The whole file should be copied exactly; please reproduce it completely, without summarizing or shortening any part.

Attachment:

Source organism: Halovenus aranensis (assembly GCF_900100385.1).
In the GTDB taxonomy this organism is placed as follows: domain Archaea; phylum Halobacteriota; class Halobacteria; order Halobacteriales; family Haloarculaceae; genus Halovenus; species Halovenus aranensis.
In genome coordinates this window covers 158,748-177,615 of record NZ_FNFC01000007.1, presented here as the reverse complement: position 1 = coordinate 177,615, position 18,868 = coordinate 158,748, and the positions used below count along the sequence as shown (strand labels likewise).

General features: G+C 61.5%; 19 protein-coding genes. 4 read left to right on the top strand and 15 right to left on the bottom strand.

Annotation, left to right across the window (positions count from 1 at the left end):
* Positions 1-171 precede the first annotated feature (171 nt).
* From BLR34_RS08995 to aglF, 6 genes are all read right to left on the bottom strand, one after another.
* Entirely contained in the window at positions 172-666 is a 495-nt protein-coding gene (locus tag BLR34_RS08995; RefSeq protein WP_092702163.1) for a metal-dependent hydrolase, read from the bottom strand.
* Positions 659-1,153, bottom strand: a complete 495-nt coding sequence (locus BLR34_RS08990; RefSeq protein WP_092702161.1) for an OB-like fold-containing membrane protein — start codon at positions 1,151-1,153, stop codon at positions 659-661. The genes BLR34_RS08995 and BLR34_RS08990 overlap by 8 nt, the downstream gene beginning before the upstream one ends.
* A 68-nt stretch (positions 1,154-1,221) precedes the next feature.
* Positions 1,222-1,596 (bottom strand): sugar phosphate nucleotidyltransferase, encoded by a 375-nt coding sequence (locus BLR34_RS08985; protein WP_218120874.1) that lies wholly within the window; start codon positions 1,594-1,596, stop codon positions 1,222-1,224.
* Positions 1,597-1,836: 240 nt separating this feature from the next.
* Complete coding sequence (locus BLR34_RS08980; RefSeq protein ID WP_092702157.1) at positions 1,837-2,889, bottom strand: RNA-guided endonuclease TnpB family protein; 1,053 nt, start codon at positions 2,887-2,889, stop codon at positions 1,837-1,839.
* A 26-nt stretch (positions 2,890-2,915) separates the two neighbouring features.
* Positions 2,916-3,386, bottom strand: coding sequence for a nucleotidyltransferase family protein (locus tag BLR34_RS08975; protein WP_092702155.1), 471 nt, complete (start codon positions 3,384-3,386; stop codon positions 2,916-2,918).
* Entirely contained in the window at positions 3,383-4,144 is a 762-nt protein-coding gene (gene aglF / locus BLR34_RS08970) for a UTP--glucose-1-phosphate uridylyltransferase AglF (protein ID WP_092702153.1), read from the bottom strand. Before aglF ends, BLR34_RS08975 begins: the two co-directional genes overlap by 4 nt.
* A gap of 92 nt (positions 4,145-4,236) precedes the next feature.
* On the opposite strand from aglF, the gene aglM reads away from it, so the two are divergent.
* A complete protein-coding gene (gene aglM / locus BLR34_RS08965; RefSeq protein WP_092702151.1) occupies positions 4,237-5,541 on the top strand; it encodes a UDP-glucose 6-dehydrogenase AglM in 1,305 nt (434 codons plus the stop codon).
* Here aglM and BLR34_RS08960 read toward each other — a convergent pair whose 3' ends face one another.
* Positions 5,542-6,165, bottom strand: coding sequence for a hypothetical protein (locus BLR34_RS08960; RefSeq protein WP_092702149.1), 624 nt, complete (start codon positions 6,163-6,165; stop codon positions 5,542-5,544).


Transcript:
Source organism: Halovenus aranensis (assembly GCF_900100385.1).
In the GTDB taxonomy this organism is placed as follows: domain Archaea; phylum Halobacteriota; class Halobacteria; order Halobacteriales; family Haloarculaceae; genus Halovenus; species Halovenus aranensis.
In genome coordinates this window covers 158,748-177,615 of record NZ_FNFC01000007.1, presented here as the reverse complement: position 1 = coordinate 177,615, position 18,868 = coordinate 158,748, and the positions used below count along the sequence as shown (strand labels likewise).

General features: G+C 61.5%; 19 protein-coding genes. 4 read left to right on the top strand and 15 right to left on the bottom strand.

Annotation, left to right across the window (positions count from 1 at the left end):
* Positions 1-171 precede the first annotated feature (171 nt).
* From BLR34_RS08995 to aglF, 6 genes are all read right to left on the bottom strand, one after another.
* Entirely contained in the window at positions 172-666 is a 495-nt protein-coding gene (locus tag BLR34_RS08995; RefSeq protein WP_092702163.1) for a metal-dependent hydrolase, read from the bottom strand.
* Positions 659-1,153, bottom strand: a complete 495-nt coding sequence (locus BLR34_RS08990; RefSeq protein WP_092702161.1) for an OB-like fold-containing membrane protein — start codon at positions 1,151-1,153, stop codon at positions 659-661. The genes BLR34_RS08995 and BLR34_RS08990 overlap by 8 nt, the downstream gene beginning before the upstream one ends.
* A 68-nt stretch (positions 1,154-1,221) precedes the next feature.
* Positions 1,222-1,596 (bottom strand): sugar phosphate nucleotidyltransferase, encoded by a 375-nt coding sequence (locus BLR34_RS08985; protein WP_218120874.1) that lies wholly within the window; start codon positions 1,594-1,596, stop codon positions 1,222-1,224.
* Positions 1,597-1,836: 240 nt separating this feature from the next.
* Complete coding sequence (locus BLR34_RS08980; RefSeq protein ID WP_092702157.1) at positions 1,837-2,889, bottom strand: RNA-guided endonuclease TnpB family protein; 1,053 nt, start codon at positions 2,887-2,889, stop codon at positions 1,837-1,839.
* A 26-nt stretch (positions 2,890-2,915) separates the two neighbouring features.
* Positions 2,916-3,386, bottom strand: coding sequence for a nucleotidyltransferase family protein (locus tag BLR34_RS08975; protein WP_092702155.1), 471 nt, complete (start codon positions 3,384-3,386; stop codon positions 2,916-2,918).
* Entirely contained in the window at positions 3,383-4,144 is a 762-nt protein-coding gene (gene aglF / locus BLR34_RS08970) for a UTP--glucose-1-phosphate uridylyltransferase AglF (protein ID WP_092702153.1), read from the bottom strand. Before aglF ends, BLR34_RS08975 begins: the two co-directional genes overlap by 4 nt.
* A gap of 92 nt (positions 4,145-4,236) precedes the next feature.
* On the opposite strand from aglF, the gene aglM reads away from it, so the two are divergent.
* A complete protein-coding gene (gene aglM / locus BLR34_RS08965; RefSeq protein WP_092702151.1) occupies positions 4,237-5,541 on the top strand; it encodes a UDP-glucose 6-dehydrogenase AglM in 1,305 nt (434 codons plus the stop codon).
* Here aglM and BLR34_RS08960 read toward each other — a convergent pair whose 3' ends face one another.
* Positions 5,542-6,165, bottom strand: coding sequence for a hypothetical protein (locus BLR34_RS08960; RefSeq protein WP_092702149.1), 624 nt, complete (start codon positions 6,163-6,165; stop codon positions 5,542-5,544).